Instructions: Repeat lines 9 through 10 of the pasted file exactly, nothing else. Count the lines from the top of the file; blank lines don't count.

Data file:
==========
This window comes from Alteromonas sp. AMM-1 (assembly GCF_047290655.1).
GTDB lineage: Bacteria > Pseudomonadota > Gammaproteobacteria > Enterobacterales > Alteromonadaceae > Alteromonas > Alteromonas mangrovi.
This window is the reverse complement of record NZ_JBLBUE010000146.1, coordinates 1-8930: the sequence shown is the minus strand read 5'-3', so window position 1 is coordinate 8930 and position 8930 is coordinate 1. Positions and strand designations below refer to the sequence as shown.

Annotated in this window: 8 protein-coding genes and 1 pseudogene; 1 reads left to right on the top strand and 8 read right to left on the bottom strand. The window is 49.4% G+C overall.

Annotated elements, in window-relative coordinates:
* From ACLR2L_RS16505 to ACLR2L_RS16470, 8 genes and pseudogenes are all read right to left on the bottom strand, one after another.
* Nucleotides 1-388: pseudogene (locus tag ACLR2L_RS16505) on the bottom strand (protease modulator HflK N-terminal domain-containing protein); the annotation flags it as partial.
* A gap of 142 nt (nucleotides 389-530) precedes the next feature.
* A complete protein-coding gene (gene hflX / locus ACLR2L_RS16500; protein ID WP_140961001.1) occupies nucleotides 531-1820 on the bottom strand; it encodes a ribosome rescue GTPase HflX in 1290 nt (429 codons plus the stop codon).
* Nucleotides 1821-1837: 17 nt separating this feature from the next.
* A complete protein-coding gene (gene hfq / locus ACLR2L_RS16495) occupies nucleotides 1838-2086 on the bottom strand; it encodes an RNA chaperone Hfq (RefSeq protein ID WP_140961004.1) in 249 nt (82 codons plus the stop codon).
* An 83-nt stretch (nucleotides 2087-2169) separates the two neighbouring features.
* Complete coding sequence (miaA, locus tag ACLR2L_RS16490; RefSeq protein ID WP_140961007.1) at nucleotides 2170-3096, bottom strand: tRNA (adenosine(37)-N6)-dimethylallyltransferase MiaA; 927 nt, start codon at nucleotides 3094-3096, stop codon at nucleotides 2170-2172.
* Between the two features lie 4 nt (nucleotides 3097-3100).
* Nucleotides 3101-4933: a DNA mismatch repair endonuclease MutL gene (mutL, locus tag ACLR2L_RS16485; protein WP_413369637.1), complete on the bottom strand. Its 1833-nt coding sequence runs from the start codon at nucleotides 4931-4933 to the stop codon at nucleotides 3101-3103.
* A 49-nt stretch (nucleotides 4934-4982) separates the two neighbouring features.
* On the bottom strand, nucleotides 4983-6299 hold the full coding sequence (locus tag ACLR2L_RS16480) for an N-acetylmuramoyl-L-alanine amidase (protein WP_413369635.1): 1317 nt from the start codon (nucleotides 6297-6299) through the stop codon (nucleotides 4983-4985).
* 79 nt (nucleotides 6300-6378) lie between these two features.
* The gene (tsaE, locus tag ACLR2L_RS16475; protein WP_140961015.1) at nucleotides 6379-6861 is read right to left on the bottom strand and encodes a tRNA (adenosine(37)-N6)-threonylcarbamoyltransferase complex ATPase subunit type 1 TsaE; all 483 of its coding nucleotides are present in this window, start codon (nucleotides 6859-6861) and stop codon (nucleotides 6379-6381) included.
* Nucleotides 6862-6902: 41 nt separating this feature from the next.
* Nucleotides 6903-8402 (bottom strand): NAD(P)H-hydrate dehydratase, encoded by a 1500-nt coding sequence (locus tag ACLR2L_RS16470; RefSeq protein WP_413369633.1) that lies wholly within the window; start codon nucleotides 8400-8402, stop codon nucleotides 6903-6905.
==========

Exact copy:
* A complete protein-coding gene (gene hflX / locus ACLR2L_RS16500; protein ID WP_140961001.1) occupies nucleotides 531-1820 on the bottom strand; it encodes a ribosome rescue GTPase HflX in 1290 nt (429 codons plus the stop codon).
* Nucleotides 1821-1837: 17 nt separating this feature from the next.